“We considered the main reasons why we needed to train our clinicians, submitted the grant application, and we got approved. Now, we want to be sure to deliver. How do we ensure that we choose the right training,” articulated Deline, the CFO at the HOPE Care Center. Rodis, the consultant, responded, “Well, first of all, congratulations to you all, well deserved. Secondly, you are posing the right question. There are lots of trainings and training providers out there, and the challenge and the question is which is the right one for your agency. There are also several ways to address this challenge and answer this question. First, let us start with identifying how you can tell what the wrong training for your staff could be.”
Yes, lecture-based teaching helped us pass several tests; and yes, it is easier to prepare a lecture-based curriculum than formulate an innovative approach that really makes a difference. But, when it comes to clinicians and delivering what is really needed, a lecture-based training design will just not do it. Our clinicians care for patients and clients with complex lives and complicated mental health needs, and knowing basic conceptual models are necessary. Yet, they are rarely found just through information sharing or lecture-based training. Lecture-based teaching is effective when it comes to passing on information, information your clinicians could simply read from a book, a research paper, Google, Wikipedia, or view on YouTube. However, by the time our clinicians come to us, it is no longer just about sharing knowledge but the translation and application of that knowledge. Information sharing and lecture-based training fail to impart this type of knowledge translation and application.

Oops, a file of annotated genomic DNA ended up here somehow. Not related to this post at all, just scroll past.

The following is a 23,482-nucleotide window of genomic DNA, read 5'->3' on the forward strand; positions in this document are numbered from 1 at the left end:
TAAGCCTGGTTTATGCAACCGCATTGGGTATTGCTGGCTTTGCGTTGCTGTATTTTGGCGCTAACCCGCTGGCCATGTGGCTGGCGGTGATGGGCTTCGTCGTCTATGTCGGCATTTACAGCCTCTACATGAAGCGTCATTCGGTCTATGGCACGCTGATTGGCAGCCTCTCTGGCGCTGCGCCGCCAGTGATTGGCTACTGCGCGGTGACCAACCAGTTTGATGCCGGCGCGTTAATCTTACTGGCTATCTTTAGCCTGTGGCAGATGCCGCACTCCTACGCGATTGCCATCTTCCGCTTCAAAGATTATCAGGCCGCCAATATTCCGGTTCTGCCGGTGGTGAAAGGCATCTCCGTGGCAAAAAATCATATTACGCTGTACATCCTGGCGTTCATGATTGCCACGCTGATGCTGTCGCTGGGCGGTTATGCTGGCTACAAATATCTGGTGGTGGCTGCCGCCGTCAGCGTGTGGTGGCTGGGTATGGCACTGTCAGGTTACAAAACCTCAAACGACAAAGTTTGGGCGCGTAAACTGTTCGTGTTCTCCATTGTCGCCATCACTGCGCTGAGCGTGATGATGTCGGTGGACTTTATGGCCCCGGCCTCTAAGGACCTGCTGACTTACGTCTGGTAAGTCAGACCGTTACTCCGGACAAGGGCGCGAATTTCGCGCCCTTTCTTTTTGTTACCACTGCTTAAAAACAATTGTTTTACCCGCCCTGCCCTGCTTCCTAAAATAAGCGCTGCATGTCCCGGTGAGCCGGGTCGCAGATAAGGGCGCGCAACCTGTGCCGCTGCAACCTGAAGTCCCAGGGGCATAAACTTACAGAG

Absence of a dialogic approach
The dialogic approach or dialogic learning or dialogic teaching is related to the Socratic dialogues, and this emphasizes discussion and dialogue as a powerful learning tool. It is based upon the discovery that learning processes depend largely on the interactions and activities that take place in the learner’s life. Training that uses a dialogic approach takes this into consideration and helps provide tools for your clinicians to continue learning beyond the training experience. If this sounds confusing, you are not alone, and it simply means you need to experience it in order to fully appreciate the unparalleled significance of a dialogic approach. You will then see how any training that does not include the dialogic approach is both the wrong training and also may be a waste of resources for your agency and your clinicians.
Limited time to process
As I mentioned earlier, more than information, our clinicians are in need of translatable knowledge, and much of this depends on adequate information processing. The best way to ensure adequacy in information processing is to allow your clinicians time to process right at the moment, during the training. This all involves a combination of art and science in delivery. Since it is so essential, it is almost impossible to fully benefit from trainings or seminars, unless allowance has been made for adequate time to process the building blocks.
Consider the trainer who either has not practiced clinical care in years, has not treated a patient or client for quite some time, or is relying solely on written content easily available to anyone, or one depending simply on his or her own isolated, non-translatable, esoteric research. If any of this is the case, you have a trainer that is removed, a trainer who, regardless of how much he or she knows or tries, is unable to identify with the audience, your clinicians, because, frankly, he or she just cannot identify.
About a decade ago, I told one of my mentors, “I don’t see myself doing clinical work for much longer time. I will just teach, write, conduct research, train others, supervise and manage other physicians,” to which my mentor responded, “You will remain the most effective and the most efficient by finding a way to stay in both worlds. You will be most effective with your staff, with your co-administrator, and you will be able to identify with the clinicians of your organization.” For over a decade now, these words have been ringing true both in my ears and in my practice, and it has been one of the most important lessons I have learned in mentorship. Next time you have training for your clinicians, ask the potential trainer if he or she still practices. Unless you are “on the ground,” your experience will be limited. I personally can attest to this, as I have lived in both worlds for several years now.